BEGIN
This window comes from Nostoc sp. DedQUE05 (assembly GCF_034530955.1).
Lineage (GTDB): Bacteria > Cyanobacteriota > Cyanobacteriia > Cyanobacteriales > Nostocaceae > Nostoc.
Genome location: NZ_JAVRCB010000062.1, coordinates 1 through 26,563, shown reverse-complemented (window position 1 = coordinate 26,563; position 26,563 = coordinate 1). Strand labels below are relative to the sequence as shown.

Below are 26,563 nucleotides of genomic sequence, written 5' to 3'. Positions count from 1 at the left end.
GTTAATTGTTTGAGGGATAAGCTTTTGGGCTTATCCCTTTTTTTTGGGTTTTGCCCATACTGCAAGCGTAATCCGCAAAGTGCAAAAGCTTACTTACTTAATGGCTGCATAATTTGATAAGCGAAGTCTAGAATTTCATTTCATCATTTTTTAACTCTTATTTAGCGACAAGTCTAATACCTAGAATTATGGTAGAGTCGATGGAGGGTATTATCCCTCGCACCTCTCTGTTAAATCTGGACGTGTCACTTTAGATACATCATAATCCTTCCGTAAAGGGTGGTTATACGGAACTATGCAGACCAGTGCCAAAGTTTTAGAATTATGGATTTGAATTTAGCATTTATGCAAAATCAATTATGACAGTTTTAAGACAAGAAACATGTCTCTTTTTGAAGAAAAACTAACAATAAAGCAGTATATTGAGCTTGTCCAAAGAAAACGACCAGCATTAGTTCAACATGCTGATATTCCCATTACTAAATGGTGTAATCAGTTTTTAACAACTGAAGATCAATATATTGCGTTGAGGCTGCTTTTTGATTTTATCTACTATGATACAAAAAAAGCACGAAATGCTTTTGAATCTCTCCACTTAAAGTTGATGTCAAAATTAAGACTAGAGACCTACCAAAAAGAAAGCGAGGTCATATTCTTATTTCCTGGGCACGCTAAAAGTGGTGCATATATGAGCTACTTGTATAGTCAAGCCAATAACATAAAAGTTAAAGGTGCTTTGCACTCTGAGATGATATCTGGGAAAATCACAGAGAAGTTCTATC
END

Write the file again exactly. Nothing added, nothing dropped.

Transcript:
This window comes from Nostoc sp. DedQUE05 (assembly GCF_034530955.1).
Lineage (GTDB): Bacteria > Cyanobacteriota > Cyanobacteriia > Cyanobacteriales > Nostocaceae > Nostoc.
Genome location: NZ_JAVRCB010000062.1, coordinates 1 through 26,563, shown reverse-complemented (window position 1 = coordinate 26,563; position 26,563 = coordinate 1). Strand labels below are relative to the sequence as shown.

Below are 26,563 nucleotides of genomic sequence, written 5' to 3'. Positions count from 1 at the left end.
GTTAATTGTTTGAGGGATAAGCTTTTGGGCTTATCCCTTTTTTTTGGGTTTTGCCCATACTGCAAGCGTAATCCGCAAAGTGCAAAAGCTTACTTACTTAATGGCTGCATAATTTGATAAGCGAAGTCTAGAATTTCATTTCATCATTTTTTAACTCTTATTTAGCGACAAGTCTAATACCTAGAATTATGGTAGAGTCGATGGAGGGTATTATCCCTCGCACCTCTCTGTTAAATCTGGACGTGTCACTTTAGATACATCATAATCCTTCCGTAAAGGGTGGTTATACGGAACTATGCAGACCAGTGCCAAAGTTTTAGAATTATGGATTTGAATTTAGCATTTATGCAAAATCAATTATGACAGTTTTAAGACAAGAAACATGTCTCTTTTTGAAGAAAAACTAACAATAAAGCAGTATATTGAGCTTGTCCAAAGAAAACGACCAGCATTAGTTCAACATGCTGATATTCCCATTACTAAATGGTGTAATCAGTTTTTAACAACTGAAGATCAATATATTGCGTTGAGGCTGCTTTTTGATTTTATCTACTATGATACAAAAAAAGCACGAAATGCTTTTGAATCTCTCCACTTAAAGTTGATGTCAAAATTAAGACTAGAGACCTACCAAAAAGAAAGCGAGGTCATATTCTTATTTCCTGGGCACGCTAAAAGTGGTGCATATATGAGCTACTTGTATAGTCAAGCCAATAACATAAAAGTTAAAGGTGCTTTGCACTCTGAGATGATATCTGGGAAAATCACAGAGAAGTTCTATC